Most Australians would have been told of that joyous moment Captain James Cook sailed into Botany Bay and claimed the land as “Terra Nullius”. But that happened in April of 1770. The day we celebrate Australia was based on events that happened 18 years later.
And unfortunately, January 26, 1788 was not as eventful as the landing of Captain James Cook.
The man who is responsible for Australia Day was Captain Arthur Phillip. And he did not approve of Captain James Cook’s original landing spot. The land was terrible for cultivation. So, after landing in Botany Bay around January 20, they decided to move camp a few kilometres north to what is now called Sydney Harbour. And just as they began setting up their new camp at Port Jackson in Sydney Cove, they learned that two French frigates of the Lapérouse expedition had just sailed into Botany Bay. Not the French!
Because of this, the British flag was officially raised for the second time in Australia’s history. And thanks to this ceremonious event (and a harsh adaptation to their new home over the next few decades) the colony grew fond of the date.
But back then it wasn’t called Australia Day, and that’s because Australia was originally called New Holland. They preferred First Landing Day or Foundation Day, and it was purely a New South Wales thing, for that was the name of their new colony which would later become a state.
As other colonies set up camp across the land, they each created their own foundation days. And even after 1901, when all the states and territories officially formed, January 26 was still purely a New South Wales thing. It wasn’t until the mid-1930s when January 26 started to become an Australian thing.
And it wasn't until 1994 when it became an official holiday.
So there we have it! Australia Day celebrates the founding of Sydney Harbour and the uneventful raising of the British flag to officiate New South Wales under British rule for the second time, and for no other reason but because the French were coming.
But Was It Really Terra Nullius, Though?
Captain James Cook did more than just land in Botany bay and raise the flag. He met with the original inhabitants, too. And the way you interpret that story depends on who you ask.
According to Cook’s diary, he had met with two Aboriginal men, and in that encounter, one of the men threw a rock at him. Cook fired a warning shot, followed by two more which wounded one of the men. Cook then described the men throwing spears at Cook’s entourage.
But according to Dr Shayne T. Williams, whose ancestral roots run through the Aboriginal community of NSW, the story would have been different through the eyes of an Indigenous Australian.
“ If, however, you look at this same encounter from our perspective,” Dr Williams said, “you would understand that [the] two Gweagal men were assiduously carrying out their spiritual duty to Country by protecting Country from the presence of persons not authorised to be there.
“In our cultures, it is not permissible to enter another culture’s Country without due consent. Consent was always negotiated. Negotiation was not necessarily a matter of immediate dialogue, it often involved spiritual communication through ceremony.”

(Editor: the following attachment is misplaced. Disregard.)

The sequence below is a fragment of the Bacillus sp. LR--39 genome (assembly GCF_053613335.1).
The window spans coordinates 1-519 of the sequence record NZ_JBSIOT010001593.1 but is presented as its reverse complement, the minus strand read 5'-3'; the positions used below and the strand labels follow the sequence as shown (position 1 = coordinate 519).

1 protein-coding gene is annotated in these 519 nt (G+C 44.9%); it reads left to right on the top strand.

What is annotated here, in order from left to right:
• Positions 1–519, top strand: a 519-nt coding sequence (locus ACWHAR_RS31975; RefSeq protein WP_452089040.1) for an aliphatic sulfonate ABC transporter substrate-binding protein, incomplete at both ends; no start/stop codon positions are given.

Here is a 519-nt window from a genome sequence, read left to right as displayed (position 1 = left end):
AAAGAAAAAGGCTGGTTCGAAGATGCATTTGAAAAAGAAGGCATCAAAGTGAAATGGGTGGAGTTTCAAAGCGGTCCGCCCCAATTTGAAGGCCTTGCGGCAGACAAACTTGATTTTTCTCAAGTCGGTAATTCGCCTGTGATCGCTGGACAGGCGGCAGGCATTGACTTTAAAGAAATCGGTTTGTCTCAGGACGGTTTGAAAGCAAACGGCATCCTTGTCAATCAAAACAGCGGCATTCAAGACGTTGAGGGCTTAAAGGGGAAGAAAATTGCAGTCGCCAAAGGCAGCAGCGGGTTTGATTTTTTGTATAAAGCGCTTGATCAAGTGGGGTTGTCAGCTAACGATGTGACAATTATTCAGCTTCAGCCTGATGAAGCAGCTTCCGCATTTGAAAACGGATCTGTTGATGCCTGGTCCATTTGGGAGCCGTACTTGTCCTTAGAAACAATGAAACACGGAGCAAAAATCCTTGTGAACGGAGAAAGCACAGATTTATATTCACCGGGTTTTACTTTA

The history of Australia’s colonisation vs the Aboriginal communities shows how indifferent the two parties would have been of each other. The customs of the British are vastly different from the customs of the original inhabitants of this land. But you cannot blame the Aboriginal people for fighting back. What would you do if someone came into your house uninvited?
What’s worse about the colonisation and the sequential racism that ensued was the aftermath. We are the only colonised country that does not officially recognise the original inhabitants of the land. We have no treaty with them, and we have no solid connection to them. Throughout this land, Aboriginal culture is still vastly separated from white people. This is in comparison to New Zealand, who have built a strong bond with their original inhabitants. Even the USA is beating us in this regard.
Knowing this, how can we permit to have a national day that doesn’t formally bond everyone?
What Date Should We Celebrate Australia?
The answer to this question has been debated for far too long. Options vary from January 1 when Australia became a commonwealth to May 27 when the indigenous people, through a referendum, were counted on the census and allowed the government to make laws for them. But the problem with all these options is they don’t unify Australia.
It doesn't matter what day we celebrate Australia, because the Indigenous people are still not officially part of it.
If we were to have a day that celebrates Australia, it can only be a day where Australians, Aboriginals and Torres Strait Islanders are seen as equals to this land.
We cannot forfeit the past; that is impossible. But we can make amends to it.
Of course, the generations today are not the culprits and they cannot be held responsible for the actions of their distant ancestors. But the more we deny the past, the more we fail at making amends to it. And how can we make amends to the past without accepting some form of responsibility? Not a responsibility for what our ancestors did, but a responsibility to our future relationship with the original inhabitants of the land.
Australia, we need a treaty. We need to recognise that we have an Indigenous population. We need to create equality, not just through laws or policies, but through the social fabric of this great country.
And then, when the dust settles and the unity is official, we can celebrate Australia Day whenever we bloody well want!